See Spot go green
Special to The Seattle Times
ResourcesTreehugger Green Pet Guide: www.treehugger.com/files/2007/03/how-to-green-your-pet.php
King County Wastewater Treatment Division: www.dnr.metrokc.gov/wtd/community/oldstuff.htm
Homemade dog-food recipes: www.gourmetsleuth.com/dogfoodrecipes.htm
Making cat food: www.catinfo.org/makingcatfood.htm
You don't have to walk on two legs to go green.
But it's we humans who decide whether to buy any of the thousands of "eco-friendly" pet products now available.
Pet owners have clearly embraced many of these products. The market for natural and organic pet food and supplies is expected to exceed $1 billion by 2009, according to Packaged Facts, a Maryland-based market research firm.
Here in the Seattle area, the green pet trend has a large paw print. More than 30 pet-supply stores (independent shops or stores in local chains) specialize in natural foods and products. Local outlets of national pet supply chains also carry many of these items.
But it's not always easy to know which products keep your pet healthier and help the environment.
Passing the sniff test
Cats and dogs live to eat. Some have discriminating tastes, while others eat practically anything. As a pet owner, you want their food and treats to please them and keep them healthy. You may be able to achieve those goals and go easy on the Earth at the same time.
Like our own food, pet food has less of an environmental impact when it's produced close to home. Shipping of products long distances contributes to global warming. Locally made pet foods include Darwin's Natural Pet Food (www.darwinspet.com) for dogs and cats, and Uneek Treats (www.uneekdogs.com) for dogs.
If you eat organic food, why not consider it for your pets? Production of food without pesticides and chemical fertilizers has far-reaching positive benefits (fewer toxics affecting farm workers and water supplies, for example).
To make sure organic or "natural" foods deliver on their promises, check the ingredients carefully. Consult fellow pet owners, your veterinarian and knowledgeable staff at your pet-supply store. Don't believe all the hype on the labels.
If you have the time and inclination, make your own pet food. You can save some cash and reduce packaging waste. The Internet offers abundant recipes and resources.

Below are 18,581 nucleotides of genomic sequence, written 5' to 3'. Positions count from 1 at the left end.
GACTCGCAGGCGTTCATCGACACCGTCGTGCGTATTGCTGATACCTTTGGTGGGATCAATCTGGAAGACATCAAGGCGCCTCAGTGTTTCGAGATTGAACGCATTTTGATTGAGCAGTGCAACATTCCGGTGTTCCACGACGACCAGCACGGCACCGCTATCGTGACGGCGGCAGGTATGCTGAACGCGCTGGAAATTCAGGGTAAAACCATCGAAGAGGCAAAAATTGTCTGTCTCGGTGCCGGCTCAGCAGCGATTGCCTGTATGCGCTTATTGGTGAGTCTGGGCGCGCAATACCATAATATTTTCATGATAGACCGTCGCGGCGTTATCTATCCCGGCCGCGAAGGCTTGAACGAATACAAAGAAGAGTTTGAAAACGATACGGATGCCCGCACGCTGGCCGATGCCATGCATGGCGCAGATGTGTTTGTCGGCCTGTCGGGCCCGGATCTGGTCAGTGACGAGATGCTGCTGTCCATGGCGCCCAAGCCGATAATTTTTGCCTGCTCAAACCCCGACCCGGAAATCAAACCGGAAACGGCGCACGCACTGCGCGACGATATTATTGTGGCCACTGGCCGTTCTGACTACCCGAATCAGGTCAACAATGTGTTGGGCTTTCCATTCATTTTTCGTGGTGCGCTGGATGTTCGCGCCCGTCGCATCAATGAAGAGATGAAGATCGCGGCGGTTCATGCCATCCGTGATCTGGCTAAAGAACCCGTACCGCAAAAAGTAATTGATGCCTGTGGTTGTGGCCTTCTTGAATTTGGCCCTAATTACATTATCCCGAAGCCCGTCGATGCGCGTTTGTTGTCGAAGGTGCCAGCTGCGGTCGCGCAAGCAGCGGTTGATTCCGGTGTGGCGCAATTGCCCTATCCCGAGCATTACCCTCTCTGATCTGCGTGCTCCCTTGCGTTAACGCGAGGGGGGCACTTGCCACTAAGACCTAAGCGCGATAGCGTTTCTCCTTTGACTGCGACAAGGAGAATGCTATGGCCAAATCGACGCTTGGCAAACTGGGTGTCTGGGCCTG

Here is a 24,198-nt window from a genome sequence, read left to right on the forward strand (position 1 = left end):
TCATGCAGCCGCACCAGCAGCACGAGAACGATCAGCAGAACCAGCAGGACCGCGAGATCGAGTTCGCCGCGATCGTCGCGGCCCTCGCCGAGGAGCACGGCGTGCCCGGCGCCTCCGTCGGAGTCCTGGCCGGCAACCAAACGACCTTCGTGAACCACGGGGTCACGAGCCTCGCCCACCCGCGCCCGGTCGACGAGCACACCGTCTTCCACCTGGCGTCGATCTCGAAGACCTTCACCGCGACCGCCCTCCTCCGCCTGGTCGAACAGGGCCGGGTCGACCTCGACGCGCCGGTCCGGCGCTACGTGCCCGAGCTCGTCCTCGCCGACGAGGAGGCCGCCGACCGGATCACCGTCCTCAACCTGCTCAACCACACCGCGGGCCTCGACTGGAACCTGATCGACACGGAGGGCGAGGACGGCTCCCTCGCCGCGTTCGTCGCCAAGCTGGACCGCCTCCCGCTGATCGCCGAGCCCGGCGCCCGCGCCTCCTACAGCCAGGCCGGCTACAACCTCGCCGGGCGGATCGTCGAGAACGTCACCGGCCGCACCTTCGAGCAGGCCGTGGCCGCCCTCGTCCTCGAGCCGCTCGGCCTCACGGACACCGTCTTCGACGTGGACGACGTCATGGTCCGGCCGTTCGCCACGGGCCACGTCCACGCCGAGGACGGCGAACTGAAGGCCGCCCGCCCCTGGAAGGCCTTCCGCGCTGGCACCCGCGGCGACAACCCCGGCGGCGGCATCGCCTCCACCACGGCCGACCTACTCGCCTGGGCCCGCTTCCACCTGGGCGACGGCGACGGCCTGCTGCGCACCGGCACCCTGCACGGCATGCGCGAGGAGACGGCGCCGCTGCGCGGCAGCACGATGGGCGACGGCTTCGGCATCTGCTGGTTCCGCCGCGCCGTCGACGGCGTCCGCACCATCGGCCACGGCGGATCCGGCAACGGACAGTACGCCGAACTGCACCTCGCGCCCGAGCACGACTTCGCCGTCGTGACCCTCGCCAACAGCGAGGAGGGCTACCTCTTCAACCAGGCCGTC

Beds, bowls and beyond
Yes, you can find a 100 percent organic-cotton dog kimono if you really want one (And no, I'm not making that up). Thousands of "green" pet products have been unleashed on the marketplace in the last few years.
But you will protect the environment more by purchasing fewer pet supplies or reusing supplies — litter boxes, dog houses, beds, bowls, leashes, toys and all the rest — than if you buy new items. That's true even if the new products contain recycled or organic materials.
To find used pet supplies, ask pet-loving friends or those at dog parks. Also search garage sales and check classified ads in newspapers or online. Be persistent. It's not uncommon to pick up used pet equipment or supplies for free, or at very low prices.
If you do need to buy a new pet product, consider those made by local companies from recycled or reused materials. Two examples: Big Shrimpy (www.bigshrimpy.com) manufactures pet beds from recycled fleece scraps, and Krebs Recycle (www.krebsrecycle.com) makes dog leashes from old climbing rope.
Save money over the long run and create less waste by paying a little more for durable products. For instance, if your dog mangles a couple Frisbees a week, look for tougher, more tooth-resistant doggie discs, now available at many pet stores or online. For the ever-important food dish, seek out locally made ceramic bowls or sturdy metal bowls.
The back end
One of the greatest impacts pets have on the environment comes out the back end. Dogs and cats in the U.S. produce 10 million tons of waste a year, according to organics expert Will Brinton of Woods End Laboratories in Maine.
King County Wastewater Treatment Division suggests three options for dealing with pet waste: Flush it down the toilet (with no attached pieces of kitty litter); bury it on your own property, if it is not near a vegetable garden and does not affect water; or put it in a closed, leak-proof bag or container and place it in the garbage.
Reuse old plastic bags to pick up after your dog. Long newspaper bags work great. Think twice before you spend the extra money for biodegradable dog-waste bags. According to many experts, they do not degrade quickly in a tightly compacted modern landfill.
Also avoid clumping cat litter made from clay. It is often strip-mined and may contain dust harmful to cats. Instead, choose a greener kitty litter product, made from recycled newspaper, sawdust, wheat or corn.
Tom Watson is project manager for King County's Recycling and Environmental Services. Reach him at firstname.lastname@example.org, 206-296-4481 or www.KCecoconsumer.com.
Copyright © 2008 The Seattle Times Company